(I was lucky enough to chat with the mad scientist behind one of my favorite acts of all time, ph10. A force of nature in NYC back when the word rave meant something, ph10 has taken up residence in Denver, giving his fans an epic show this Saturday at The Oriental. Here’s to hoping everyone who reads this will help me convince him to keep the brutally majestic live d&b train going.)1. How have you been preparing for the show? What can Denver attendees expect? Mostly focusing on promotion, it’s a tough town to get more than a couple hundred people at a show like this and we’re shooting for 400 at the Oriental. Beyond that, Pete and I have a brand new track to debut and I’m bringing some older tracks, some unreleased tracks including some hot fire from Clark of Saturn as a tribute. There’s a handful of people coming all the way from NYC and I’m trying to make it worth the trip.2. For everyone who missed your performance in 2013, Do you think you’d ever put out a set online? Brutal drive that was. I was stuck in Kansas for two days because a snow storm closed I70. You know what’s funny about Kansas? As bad as you assume it’ll be, it always finds a way to be worse. Sure I’ll put out a set online. You want to help set that up? Let’s do it live. (ed. You bet your ass I will)
3. Have you kept up with drum & bass these days, are you a still fan of what’s going on in the space? Honestly, I wish I could say no. I wish I could say “oh i’m way past that, I listen to Hungarian pan flute music exclusively now” but i still love DnB and it still gets me going when i need it to. My favorite artist right now is Amit – especially tracks like The Hunted / Killer Driller / Survivor / Daaku and Human Warfare. Brilliantly simple, minimal, dark and just so well produced – pretty much the opposite of pH10.4. Right now, it’s all about the DJ and the fireworks. What is it all about for you when you’re up there? Really? Fireworks? That’s cool. I love pyrotechnics. I used to have a helmet with two flash-paper guns that i fired at the audience. People hated it. Venues really hated it. What’s it about when I’m up there? Sound. There’s nothing more important to me than filling the room with a full, rich auditory experience. Secondarily I mix everything live and like to tweak all the synths to give a semi-live experience to the fans that might know the records. Beyond that, I just bang my fat head up and down and try to have fun. 5. Do you partake in the Denver scene at all? Would you ever consider showing up and mixing records or messing around with some live production somewhere just for your local fans? Not as much any more but when anyone i know ask me to get involved in a show – even if that just means showing up with a computer and dropping samples into a metal set – I rarely decline.
6. Do you keep in touch with your fans? Are they clamoring for unreleased tracks? I’ve never had anyone clamor for anything from pH10 to be honest. If anyone wants unreleased tracks (and there are a few good ones) just ask.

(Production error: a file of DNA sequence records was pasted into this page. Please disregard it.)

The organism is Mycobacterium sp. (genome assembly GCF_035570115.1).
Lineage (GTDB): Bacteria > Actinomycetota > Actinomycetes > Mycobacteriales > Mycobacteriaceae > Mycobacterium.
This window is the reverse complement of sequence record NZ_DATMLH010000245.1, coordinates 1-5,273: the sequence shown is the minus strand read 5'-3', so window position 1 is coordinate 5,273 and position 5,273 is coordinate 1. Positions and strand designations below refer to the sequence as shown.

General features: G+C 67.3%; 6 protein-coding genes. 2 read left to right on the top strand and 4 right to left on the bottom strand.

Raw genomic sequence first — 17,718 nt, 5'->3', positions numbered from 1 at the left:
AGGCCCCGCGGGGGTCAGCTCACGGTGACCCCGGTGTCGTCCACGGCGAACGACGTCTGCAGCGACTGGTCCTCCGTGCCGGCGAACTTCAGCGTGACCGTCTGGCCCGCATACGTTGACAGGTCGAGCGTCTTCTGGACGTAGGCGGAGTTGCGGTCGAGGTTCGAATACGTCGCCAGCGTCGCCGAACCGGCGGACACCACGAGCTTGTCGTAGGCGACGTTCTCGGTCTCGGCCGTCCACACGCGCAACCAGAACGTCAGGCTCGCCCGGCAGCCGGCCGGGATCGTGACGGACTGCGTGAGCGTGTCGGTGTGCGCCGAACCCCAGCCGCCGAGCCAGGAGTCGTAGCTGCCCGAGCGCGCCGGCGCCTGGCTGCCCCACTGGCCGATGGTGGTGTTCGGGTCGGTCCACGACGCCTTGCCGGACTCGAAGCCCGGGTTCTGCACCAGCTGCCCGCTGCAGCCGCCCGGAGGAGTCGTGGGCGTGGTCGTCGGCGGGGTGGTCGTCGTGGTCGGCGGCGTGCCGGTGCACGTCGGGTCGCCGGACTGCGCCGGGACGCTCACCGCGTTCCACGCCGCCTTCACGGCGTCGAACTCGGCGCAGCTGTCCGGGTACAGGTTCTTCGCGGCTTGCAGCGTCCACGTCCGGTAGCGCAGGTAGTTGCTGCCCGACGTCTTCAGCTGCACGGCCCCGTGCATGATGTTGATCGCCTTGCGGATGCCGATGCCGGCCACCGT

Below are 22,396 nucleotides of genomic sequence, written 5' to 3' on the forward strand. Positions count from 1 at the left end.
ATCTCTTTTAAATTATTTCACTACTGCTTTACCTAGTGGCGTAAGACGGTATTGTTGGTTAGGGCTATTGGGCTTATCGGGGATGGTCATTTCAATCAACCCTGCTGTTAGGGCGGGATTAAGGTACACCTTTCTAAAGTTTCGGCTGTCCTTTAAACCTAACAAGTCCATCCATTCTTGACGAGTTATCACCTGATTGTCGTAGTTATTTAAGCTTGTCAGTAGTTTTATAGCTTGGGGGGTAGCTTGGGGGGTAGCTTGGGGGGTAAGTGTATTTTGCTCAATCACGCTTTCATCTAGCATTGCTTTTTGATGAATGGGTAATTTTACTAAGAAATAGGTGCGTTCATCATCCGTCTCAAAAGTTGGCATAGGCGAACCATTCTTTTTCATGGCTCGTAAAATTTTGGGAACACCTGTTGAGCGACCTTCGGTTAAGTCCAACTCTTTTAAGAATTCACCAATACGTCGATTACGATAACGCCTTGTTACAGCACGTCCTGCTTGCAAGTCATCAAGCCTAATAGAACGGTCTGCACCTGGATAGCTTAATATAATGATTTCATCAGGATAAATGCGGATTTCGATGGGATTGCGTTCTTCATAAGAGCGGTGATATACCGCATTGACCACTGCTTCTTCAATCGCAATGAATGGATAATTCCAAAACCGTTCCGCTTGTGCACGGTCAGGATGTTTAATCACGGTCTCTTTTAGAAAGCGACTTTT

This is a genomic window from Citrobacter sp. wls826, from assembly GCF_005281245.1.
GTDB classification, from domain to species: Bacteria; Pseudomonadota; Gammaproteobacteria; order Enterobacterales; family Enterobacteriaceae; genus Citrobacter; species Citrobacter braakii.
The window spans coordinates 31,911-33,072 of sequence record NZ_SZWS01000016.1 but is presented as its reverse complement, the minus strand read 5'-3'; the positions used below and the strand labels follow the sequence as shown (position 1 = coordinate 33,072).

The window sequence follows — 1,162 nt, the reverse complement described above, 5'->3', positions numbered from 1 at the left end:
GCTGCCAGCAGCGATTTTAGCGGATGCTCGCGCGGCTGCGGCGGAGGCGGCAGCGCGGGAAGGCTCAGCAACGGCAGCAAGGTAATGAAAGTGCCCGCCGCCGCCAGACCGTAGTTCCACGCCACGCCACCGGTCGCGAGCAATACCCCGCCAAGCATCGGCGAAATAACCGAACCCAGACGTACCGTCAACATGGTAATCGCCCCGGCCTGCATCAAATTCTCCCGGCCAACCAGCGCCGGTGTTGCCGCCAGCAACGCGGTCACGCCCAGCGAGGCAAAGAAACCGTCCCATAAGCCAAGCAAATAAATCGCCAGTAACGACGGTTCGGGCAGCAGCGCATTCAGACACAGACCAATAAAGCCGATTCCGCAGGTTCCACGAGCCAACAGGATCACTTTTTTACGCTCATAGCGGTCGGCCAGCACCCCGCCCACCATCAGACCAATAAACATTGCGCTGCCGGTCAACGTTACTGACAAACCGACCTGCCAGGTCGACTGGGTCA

(ed. – You bet your ass there are a couple I’ll be asking for :D)
7. As someone who was there before, any thoughts on what Brooklyn & the NYC party scene has become? I go back to NYC a lot and I stay in touch with the promoters that I used to work with – what I hear is that shit is pretty flat right now. I can’t confirm as I’m not in the scene every day but the guys that I looked up to doing parties every month just seem burned out on NYC and have moved on. Having said that, the last time pH10 played there was the aforementioned show at House of Yes in 2013 and it was an incredible experience – so emotional for me. Many of our NY fans came out to greet us, the venue was very well run and the sound was incredible. I do miss NYC.
8. With the explosion in commercial festivals, where do you think we go from here? What’s a club kid to do? Yeah those parties look terrible to my jaded eyes but if those kids are having fun, good on ’em. What I hope happens is that they are inspired by that scene and start to find indie spots to throw their own parties. All we had in the 90s and 00s in NYC was about 5 good crews, filling venues like Wonderland, Rubulad, Frying Pan, Lunatarium etc. That’s all it took – one of those crews throwing a genuinely good party every week and lighting up the city. I hope we get back there some day.
9. Knowing how it all turned out, do you have any nuggets of wisdom or insight for people just on the precipice of what you created? You know what, It’s finally been long enough to look back and be proud of what we accomplished rather than wonder would could have been. Regardless of the fact that some of the stuff with Pete Miser did pretty well on college radio and commercially with licensing and placements – we’ve sold a couple thousands records total, across our entire catalog over our entire history. Not exactly setting the world on fire. But the shows that we’ve performed – putting us in a position to look down off of a stage and see pleasure and pure joy in someone’s face because of the goofy shit that we’re playing – that’s what I’ll always treasure about this project. pH10 is silly but we fucking rock at the same time – that’s a great combination and all too rare these days. I like to think of pH10 as the electronic Murphy’s Law. 10. No chance we could convince you to keep it going huh? Even maybe just mastering some unreleased material or mixes of your favorite classic tracks? I didn’t expect anyone to bat an eye at the ‘last show’ declaration but it seems that there’s more interest than I expected – especially in doing live shows. The show hasn’t even happened yet so it’s a bit early to renege but fuck it. If someone in our family comes along and asks us to participate in something good, I might not know how to say no. As for releasing new stuff – that’s inevitable. I just need some help making it happen. Hit me up.
(Tickets, if you’re in the hood, can be gotten here, once again)